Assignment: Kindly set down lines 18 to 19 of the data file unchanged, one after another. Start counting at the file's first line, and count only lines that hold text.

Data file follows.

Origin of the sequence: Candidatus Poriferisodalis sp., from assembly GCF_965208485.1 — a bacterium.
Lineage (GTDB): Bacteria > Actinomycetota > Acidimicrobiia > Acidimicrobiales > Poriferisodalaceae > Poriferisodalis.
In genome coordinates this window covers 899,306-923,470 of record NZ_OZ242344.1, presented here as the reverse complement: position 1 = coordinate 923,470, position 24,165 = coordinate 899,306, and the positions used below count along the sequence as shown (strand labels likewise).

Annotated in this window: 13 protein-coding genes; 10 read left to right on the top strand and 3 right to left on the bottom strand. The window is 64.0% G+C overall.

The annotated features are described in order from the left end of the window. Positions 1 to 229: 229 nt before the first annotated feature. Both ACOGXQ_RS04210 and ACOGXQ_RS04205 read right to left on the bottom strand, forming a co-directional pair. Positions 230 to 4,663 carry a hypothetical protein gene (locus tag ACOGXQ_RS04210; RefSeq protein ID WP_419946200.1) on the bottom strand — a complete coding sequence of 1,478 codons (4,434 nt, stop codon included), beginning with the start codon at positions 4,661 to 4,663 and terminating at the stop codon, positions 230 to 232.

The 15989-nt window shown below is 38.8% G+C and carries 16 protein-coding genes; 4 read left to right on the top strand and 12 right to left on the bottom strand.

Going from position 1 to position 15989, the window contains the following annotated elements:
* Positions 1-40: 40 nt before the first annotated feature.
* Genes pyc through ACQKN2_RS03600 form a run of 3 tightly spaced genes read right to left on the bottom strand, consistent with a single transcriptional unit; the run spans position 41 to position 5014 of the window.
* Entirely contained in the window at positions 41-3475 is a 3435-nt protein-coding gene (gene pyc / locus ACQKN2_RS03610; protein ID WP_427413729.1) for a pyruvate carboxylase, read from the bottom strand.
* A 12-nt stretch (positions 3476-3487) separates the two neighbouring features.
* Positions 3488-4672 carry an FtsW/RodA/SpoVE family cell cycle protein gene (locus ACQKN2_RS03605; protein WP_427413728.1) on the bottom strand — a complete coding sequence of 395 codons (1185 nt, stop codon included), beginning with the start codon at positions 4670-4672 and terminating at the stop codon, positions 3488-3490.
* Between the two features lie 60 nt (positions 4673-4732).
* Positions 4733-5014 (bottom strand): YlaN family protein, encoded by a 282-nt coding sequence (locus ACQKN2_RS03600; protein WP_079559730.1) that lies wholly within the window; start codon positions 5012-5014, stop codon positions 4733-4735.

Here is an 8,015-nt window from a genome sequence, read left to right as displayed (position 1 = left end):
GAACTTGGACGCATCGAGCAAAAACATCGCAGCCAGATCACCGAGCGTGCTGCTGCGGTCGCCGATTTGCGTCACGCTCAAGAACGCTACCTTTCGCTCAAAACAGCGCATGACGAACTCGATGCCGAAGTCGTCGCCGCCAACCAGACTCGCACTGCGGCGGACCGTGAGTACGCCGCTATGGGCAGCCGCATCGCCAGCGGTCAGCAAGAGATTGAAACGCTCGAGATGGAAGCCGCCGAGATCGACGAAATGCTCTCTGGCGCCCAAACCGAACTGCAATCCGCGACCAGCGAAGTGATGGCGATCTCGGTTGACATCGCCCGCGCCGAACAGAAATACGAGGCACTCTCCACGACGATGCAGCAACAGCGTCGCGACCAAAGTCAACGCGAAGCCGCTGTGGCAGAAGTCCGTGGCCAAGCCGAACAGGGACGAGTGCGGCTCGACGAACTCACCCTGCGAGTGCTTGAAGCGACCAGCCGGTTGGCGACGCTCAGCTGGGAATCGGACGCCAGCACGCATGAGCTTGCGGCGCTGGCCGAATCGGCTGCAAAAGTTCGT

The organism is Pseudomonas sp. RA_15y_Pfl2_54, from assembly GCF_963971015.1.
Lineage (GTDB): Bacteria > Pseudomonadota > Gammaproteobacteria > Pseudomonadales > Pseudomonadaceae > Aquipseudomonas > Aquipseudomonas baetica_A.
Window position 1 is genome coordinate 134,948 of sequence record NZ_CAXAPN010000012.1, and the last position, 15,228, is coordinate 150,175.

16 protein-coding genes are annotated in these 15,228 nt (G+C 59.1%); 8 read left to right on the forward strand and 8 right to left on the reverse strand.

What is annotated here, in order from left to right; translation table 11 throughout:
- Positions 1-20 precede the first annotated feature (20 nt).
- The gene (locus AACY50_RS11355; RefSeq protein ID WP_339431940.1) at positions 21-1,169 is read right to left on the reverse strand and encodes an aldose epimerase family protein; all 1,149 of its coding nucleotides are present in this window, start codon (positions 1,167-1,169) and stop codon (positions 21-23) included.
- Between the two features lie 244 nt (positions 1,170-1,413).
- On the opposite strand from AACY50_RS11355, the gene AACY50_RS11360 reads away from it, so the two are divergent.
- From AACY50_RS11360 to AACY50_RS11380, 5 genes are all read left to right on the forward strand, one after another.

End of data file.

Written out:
Lineage (GTDB): Bacteria > Pseudomonadota > Gammaproteobacteria > Pseudomonadales > Pseudomonadaceae > Aquipseudomonas > Aquipseudomonas baetica_A.
Window position 1 is genome coordinate 134,948 of sequence record NZ_CAXAPN010000012.1, and the last position, 15,228, is coordinate 150,175.